Dany Brillant a changé le prénom de son fils sans l’accord de sa femme Mercredi

26 Septembre 2012

Papa de deux garçons avec Nathalie, Dany Brillant a fait un sale coup à la maman juste après la naissance du premier.

Sur ce coup-là, Dany n’a pas été très Brillant. On s’excuse, elle est facile, mais ce n’est pas lui qui nous contredira. À l’occasion de la sortie de son album anniversaire (eh oui, déjà vingt ans carrière pour le chanteur à la chemise ouverte jusqu’au nombril), il a accordé une longue interview à Gala. Mais pour commencer, on ne parle pas musique, mais plutôt couches et biberons. Car Dany est papa d’un second petit garçon depuis trois semaines. Son prénom ? Dean, comme Dean Martin. À croire que le crooner de Saint-Germain est fasciné par les grands acteurs, son premier fils s’appelle Lino. « Ventura, c’est la droiture, l’honnêteté, le type en qui on peut avoir confiance. Dean Martin, lui, c’est un caractère différent, plus décontracté, mais avec beaucoup de charme. Ce sont des prénoms qui reflètent les deux facettes de ma personnalité et qui racontent aussi un univers, des valeurs et ça c’est important pour moi », explique-t-il à l’hebdomadaire.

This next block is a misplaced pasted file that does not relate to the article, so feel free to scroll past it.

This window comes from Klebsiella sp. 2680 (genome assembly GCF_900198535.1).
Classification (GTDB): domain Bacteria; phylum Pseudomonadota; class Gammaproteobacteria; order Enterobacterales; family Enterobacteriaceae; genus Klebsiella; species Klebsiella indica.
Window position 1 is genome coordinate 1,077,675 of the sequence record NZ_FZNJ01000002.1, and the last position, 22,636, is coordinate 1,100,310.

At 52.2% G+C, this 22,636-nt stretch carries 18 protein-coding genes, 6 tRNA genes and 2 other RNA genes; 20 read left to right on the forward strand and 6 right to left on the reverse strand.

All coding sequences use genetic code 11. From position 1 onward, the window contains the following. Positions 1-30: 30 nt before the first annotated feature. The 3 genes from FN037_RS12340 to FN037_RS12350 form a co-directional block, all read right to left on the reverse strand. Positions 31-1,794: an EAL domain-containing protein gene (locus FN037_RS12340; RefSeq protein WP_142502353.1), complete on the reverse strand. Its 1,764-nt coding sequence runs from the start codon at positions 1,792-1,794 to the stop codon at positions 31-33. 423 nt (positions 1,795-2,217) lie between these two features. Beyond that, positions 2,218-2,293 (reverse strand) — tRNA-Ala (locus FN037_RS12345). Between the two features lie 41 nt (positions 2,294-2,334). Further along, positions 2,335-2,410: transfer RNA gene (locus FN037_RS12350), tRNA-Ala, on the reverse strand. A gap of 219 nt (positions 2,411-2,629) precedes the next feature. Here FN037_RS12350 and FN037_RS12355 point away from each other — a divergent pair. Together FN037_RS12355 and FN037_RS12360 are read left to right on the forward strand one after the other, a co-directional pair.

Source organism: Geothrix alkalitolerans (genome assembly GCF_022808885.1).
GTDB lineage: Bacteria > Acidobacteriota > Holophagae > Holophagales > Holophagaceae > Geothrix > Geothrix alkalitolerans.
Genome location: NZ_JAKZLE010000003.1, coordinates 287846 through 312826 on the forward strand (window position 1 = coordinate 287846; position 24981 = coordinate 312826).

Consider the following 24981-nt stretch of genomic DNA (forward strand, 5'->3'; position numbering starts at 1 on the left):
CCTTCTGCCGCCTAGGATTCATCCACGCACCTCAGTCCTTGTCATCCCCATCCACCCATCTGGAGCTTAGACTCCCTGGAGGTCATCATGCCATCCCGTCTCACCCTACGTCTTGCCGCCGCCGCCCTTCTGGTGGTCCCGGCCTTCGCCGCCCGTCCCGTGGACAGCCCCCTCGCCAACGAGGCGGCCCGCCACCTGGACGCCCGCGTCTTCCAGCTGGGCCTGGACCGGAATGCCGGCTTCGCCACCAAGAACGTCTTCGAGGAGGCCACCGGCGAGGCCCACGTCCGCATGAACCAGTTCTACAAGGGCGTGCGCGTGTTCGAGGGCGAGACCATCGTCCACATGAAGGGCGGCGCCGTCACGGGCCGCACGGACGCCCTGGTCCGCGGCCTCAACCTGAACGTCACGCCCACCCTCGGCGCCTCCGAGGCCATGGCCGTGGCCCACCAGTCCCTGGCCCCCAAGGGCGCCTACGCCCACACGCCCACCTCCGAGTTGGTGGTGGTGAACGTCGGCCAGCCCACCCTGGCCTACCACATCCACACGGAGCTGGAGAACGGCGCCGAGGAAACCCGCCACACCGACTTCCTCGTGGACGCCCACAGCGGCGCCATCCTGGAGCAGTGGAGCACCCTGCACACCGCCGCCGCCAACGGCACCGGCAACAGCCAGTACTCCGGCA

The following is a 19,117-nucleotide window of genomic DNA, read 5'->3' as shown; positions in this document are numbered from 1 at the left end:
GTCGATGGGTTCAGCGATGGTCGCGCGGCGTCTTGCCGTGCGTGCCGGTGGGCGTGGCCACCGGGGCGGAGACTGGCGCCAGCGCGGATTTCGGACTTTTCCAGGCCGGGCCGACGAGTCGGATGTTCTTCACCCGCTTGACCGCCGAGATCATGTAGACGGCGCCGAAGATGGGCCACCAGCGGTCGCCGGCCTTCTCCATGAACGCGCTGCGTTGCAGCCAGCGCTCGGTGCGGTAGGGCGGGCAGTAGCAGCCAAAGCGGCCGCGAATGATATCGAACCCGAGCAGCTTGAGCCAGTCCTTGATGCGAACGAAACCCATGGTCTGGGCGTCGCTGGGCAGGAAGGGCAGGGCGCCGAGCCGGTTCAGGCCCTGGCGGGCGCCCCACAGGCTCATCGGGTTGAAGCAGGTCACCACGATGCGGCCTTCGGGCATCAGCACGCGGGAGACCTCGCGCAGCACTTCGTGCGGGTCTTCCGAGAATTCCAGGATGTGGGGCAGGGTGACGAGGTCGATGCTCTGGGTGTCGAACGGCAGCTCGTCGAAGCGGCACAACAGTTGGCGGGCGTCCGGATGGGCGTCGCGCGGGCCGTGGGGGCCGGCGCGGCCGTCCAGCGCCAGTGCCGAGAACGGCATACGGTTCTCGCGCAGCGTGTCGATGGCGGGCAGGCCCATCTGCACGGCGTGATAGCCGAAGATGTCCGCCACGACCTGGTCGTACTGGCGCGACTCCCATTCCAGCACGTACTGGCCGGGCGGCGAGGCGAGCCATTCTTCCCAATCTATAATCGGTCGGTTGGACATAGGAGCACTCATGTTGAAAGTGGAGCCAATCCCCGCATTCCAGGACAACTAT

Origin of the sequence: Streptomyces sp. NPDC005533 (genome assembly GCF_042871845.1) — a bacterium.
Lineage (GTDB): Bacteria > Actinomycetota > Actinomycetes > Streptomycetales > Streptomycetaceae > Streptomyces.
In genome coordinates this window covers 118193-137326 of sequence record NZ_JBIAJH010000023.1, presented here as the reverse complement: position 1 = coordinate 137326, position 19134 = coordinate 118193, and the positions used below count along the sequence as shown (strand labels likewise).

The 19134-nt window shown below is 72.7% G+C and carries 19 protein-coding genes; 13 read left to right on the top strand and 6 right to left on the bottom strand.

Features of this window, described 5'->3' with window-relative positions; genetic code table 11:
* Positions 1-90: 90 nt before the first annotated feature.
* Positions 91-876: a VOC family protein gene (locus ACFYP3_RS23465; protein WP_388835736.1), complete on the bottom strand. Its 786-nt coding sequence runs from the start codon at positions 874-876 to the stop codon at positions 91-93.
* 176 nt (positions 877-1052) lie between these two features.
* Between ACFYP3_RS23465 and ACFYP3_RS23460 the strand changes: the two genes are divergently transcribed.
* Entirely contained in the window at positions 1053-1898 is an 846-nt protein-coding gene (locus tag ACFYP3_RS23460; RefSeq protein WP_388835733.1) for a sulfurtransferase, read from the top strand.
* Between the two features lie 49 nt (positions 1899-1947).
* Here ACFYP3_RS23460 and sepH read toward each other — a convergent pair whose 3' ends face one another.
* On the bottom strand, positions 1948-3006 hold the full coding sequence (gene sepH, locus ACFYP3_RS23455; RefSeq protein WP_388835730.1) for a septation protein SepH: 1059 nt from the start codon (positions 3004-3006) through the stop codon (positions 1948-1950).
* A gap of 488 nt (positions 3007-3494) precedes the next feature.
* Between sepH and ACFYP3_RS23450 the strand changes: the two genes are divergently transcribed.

>>> Dany Brillant : « Avec ma femme on fait chambre à part »

On dirait bien que c’est papa qui a choisi le prénom des enfants. Et Nathalie, son épouse, a-t-elle eu son petit mot à dire ? Pas vraiment, si l’on en croit Dany. « Je vais même vous faire une confidence : en fait Lino n’aurait pas du tout dû s’appeler ainsi, ce n’était pas du tout le choix de Nathalie, a-t-il révélé. Mais lorsque je suis allé déclarer la naissance du bébé… je n’ai pas pu résister. Je sais, ça n’est pas terrible terrible, je ne m’en vante pas d’ailleurs. » Sauf dans les colonnes des magazines. La réaction de sa femme ? « Elle m’en a un peu voulu, a-t-il avoué. Mais aujourd’hui, elle trouve le prénom très mignon. Moi, j’étais sûr de mon truc, sûr que cela irait bien à mon petit garçon. » Ça valait le coup de négocier pendant des heures pour se mettre d’accord.